Bruton Parish Church, Williamsburg, Virginia
"THE COURT CHURCH OF COLONIAL VIRGINIA"
Jamestown was the capital of Virginia until 1699. Then Williamsburg became the seat of government. Six years earlier the latter town had taken on some importance because of the founding there of William and Mary College, and for more than sixty years efforts had been made to persuade the people to make their homes in the place. The records of the Colony show that in 1632 rewards were offered to those who would locate in what seemed a promising situation for a town.
The date of the building of the first church in Williamsburg is not known. The first entry in the vestry book of Bruton parish was made in April, 1674, but the parish dates from 1658. In that year Harrop and Middle Plantation parishes were united, though the new parish was not called Bruton for some time. The name was given because Sir James Ludwell, who afterward left a legacy of twenty pounds to the parish, was born in Bruton, England.
A building (that it was not the first is shown by the mention in the records of the Old Church) was completed in 1683, and the first service was held on January 6, 1684. The cost was " £150 sterling and sixty thou-sand pounds of good sound, marketable sweet, scented Tobacco." The minister, " Mr. Rowland Jones," was " paid annually ye sum of sixteen thousand, six hundred and sixty pounds of Tobacco and Caske."
The removal of the capital to Williamsburg brought so many new people to town that the church became too small for the congregation. In 1701 the parish records show that there was talk of a new building.
On October 1, 1706, the vestry decided to levy a tax of twenty thousand pounds of Tobacco as a beginning of the building fund. Four years later the members of the vestry made known their hope that the House of Burgesses would assist in the expense, which, they thought, would be about five hundred pounds. To the - Burgesses a message was sent indicating that the vestry " do not doubt in the least but the House of Burgesses would show their Pious and Generous Spirits by their Liberall Donation towards soe Necessary and good a worke and that they would assure them to the best of their Judgment they would appropriate the same according to the true Intent thereof."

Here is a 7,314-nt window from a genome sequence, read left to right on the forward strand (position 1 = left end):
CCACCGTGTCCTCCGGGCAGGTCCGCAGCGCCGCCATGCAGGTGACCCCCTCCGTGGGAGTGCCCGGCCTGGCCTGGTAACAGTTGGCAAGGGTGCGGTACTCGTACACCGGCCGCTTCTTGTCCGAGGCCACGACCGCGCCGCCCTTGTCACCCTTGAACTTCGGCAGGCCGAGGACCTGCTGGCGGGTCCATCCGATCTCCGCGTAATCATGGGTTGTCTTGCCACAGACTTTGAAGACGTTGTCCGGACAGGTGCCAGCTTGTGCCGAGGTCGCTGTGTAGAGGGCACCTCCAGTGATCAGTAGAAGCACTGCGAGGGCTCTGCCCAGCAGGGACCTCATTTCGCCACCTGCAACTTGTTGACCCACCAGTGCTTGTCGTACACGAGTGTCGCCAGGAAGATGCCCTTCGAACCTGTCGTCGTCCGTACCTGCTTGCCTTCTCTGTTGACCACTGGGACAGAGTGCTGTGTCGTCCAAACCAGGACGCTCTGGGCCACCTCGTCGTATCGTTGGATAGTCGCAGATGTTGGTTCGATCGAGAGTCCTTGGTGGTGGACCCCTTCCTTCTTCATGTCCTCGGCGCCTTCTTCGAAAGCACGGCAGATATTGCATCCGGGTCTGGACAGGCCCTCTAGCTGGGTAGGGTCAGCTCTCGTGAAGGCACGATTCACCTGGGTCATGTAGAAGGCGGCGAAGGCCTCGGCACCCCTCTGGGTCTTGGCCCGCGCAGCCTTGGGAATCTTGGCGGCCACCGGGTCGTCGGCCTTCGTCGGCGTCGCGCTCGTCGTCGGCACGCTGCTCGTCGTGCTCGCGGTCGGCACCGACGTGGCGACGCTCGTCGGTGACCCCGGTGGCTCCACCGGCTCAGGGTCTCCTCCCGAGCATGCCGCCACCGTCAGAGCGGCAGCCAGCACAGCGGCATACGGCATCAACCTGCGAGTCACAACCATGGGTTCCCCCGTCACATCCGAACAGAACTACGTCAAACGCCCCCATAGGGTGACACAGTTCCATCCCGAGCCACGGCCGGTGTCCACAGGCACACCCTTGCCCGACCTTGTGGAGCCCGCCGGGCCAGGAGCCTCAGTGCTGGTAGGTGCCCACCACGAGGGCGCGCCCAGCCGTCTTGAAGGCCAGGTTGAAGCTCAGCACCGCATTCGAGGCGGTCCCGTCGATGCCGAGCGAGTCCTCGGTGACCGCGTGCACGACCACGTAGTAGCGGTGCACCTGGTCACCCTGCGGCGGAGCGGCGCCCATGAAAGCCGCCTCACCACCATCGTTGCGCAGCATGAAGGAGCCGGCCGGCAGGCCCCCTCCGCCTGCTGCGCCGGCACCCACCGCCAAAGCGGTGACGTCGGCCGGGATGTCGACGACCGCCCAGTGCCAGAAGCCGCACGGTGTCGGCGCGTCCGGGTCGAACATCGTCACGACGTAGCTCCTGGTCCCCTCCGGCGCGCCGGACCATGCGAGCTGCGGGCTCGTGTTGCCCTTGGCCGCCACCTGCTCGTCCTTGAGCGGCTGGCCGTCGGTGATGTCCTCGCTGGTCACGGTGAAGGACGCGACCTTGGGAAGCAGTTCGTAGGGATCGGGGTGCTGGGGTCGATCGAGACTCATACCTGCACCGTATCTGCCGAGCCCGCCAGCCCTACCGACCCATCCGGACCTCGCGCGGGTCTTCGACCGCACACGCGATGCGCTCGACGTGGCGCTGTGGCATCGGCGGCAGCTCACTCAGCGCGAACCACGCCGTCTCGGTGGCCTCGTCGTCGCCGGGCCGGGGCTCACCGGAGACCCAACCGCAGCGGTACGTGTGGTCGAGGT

The Burgesses offered " to take Care of the wings and intervening parts," if the vestry would build the ends of the church. They also agreed to build the pews for the Governor, the Council, and themselves. With their help, the building was completed and occupied in 1715. The tower was added in 1769.
Rev. James Blair, who was minister of Bruton parish at the time of the erection of the new building, had been instrumental in organizing William and Mary College. The early history of that institution is bound up with that of the church. Some of the most notable conflicts between Church and State in the old Colony took place during the years of Mr. Blair's activity. He died in 1743, after serving the church as minister for thirtythree years, William and Mary College as President for fifty years, and the Colony as Commissioner for fiftythree years.
Among the famous names on the vestry rolls are those of Henry Tyler, great-great-grandfather of President Tyler, who was first mentioned on " The Seaventh day of April, 1694," and George Wythe, one of the Signers of the Declaration of Independence, Patrick Henry, and George Washington later worshipped with the congregation.
When Virginia was about to go to war with Great Britain, the House of Burgesses, on May 24, 1774, ordered that " the members of the House do attend in their places, at the hour of ten in the morning, on the first day of June next, in order to proceed with the Speaker and the mace, to the church," for fasting, humiliation, and prayer. During the Revolution the members of the church were noted for their loyalty to the Colonies.
Today the building is about as it was during the troubled days of the war. No change has been made in the exterior, but in 1839 the interior was changed in many important particulars. In 1905, however, it was restored as before. The pulpit was put in the old place. The canopy and curtain which had long stood above the pew of Governor Spotswood, were found and again put in position. King Edward VII gave the new pulpit Bible, and President Roosevelt provided the lectern.
( Originally Published Early 1900's )